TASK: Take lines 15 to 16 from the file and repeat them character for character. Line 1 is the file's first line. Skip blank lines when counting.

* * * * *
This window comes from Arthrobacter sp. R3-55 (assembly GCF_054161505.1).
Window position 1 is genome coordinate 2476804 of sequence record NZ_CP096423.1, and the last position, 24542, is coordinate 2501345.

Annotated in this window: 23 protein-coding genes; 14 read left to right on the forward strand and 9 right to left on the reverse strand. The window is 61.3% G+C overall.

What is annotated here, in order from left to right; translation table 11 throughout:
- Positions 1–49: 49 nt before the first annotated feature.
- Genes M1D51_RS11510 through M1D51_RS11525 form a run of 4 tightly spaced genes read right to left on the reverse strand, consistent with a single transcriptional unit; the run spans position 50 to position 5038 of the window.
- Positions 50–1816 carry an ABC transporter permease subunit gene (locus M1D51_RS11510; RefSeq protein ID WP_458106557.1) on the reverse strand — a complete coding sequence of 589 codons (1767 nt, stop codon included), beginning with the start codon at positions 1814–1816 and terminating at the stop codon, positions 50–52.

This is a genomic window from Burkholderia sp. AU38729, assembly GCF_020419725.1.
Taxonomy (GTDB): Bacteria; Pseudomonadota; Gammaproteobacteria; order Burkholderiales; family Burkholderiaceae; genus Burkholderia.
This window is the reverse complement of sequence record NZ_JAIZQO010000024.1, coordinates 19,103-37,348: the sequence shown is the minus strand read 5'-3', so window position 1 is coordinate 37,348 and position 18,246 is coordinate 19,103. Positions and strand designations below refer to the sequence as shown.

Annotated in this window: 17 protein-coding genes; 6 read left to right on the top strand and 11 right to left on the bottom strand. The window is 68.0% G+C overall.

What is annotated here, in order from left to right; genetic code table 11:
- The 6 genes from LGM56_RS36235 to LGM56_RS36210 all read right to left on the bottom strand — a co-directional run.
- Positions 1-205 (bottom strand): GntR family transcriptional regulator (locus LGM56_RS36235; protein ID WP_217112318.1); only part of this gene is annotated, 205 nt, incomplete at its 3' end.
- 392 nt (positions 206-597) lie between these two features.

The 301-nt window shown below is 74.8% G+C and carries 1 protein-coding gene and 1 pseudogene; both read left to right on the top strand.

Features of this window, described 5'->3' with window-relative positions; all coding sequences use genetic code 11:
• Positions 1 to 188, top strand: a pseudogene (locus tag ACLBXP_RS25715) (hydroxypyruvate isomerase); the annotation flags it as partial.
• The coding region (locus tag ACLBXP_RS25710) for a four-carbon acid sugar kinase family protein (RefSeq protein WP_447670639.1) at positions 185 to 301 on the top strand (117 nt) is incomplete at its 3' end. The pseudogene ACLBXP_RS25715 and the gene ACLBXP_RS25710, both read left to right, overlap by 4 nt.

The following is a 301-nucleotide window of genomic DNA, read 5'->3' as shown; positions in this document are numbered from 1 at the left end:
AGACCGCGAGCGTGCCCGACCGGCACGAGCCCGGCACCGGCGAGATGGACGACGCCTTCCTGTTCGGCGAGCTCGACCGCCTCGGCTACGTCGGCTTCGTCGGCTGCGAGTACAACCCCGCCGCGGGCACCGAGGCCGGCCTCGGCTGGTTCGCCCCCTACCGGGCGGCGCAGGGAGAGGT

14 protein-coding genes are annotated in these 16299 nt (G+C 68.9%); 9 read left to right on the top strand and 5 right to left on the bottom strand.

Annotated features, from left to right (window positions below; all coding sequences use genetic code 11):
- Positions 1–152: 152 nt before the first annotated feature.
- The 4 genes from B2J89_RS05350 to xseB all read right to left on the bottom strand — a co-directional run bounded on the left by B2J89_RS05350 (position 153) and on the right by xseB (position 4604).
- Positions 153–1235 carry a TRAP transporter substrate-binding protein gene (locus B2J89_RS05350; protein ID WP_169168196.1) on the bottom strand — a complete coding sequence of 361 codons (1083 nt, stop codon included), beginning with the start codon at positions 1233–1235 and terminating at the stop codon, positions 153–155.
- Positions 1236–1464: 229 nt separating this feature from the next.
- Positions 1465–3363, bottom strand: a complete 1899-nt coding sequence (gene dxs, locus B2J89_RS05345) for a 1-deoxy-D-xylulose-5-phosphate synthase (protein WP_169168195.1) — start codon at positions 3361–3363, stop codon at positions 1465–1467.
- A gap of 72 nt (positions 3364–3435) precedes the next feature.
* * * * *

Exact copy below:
- 392 nt (positions 206-597) lie between these two features.

The 301-nt window shown below is 74.8% G+C and carries 1 protein-coding gene and 1 pseudogene; both read left to right on the top strand.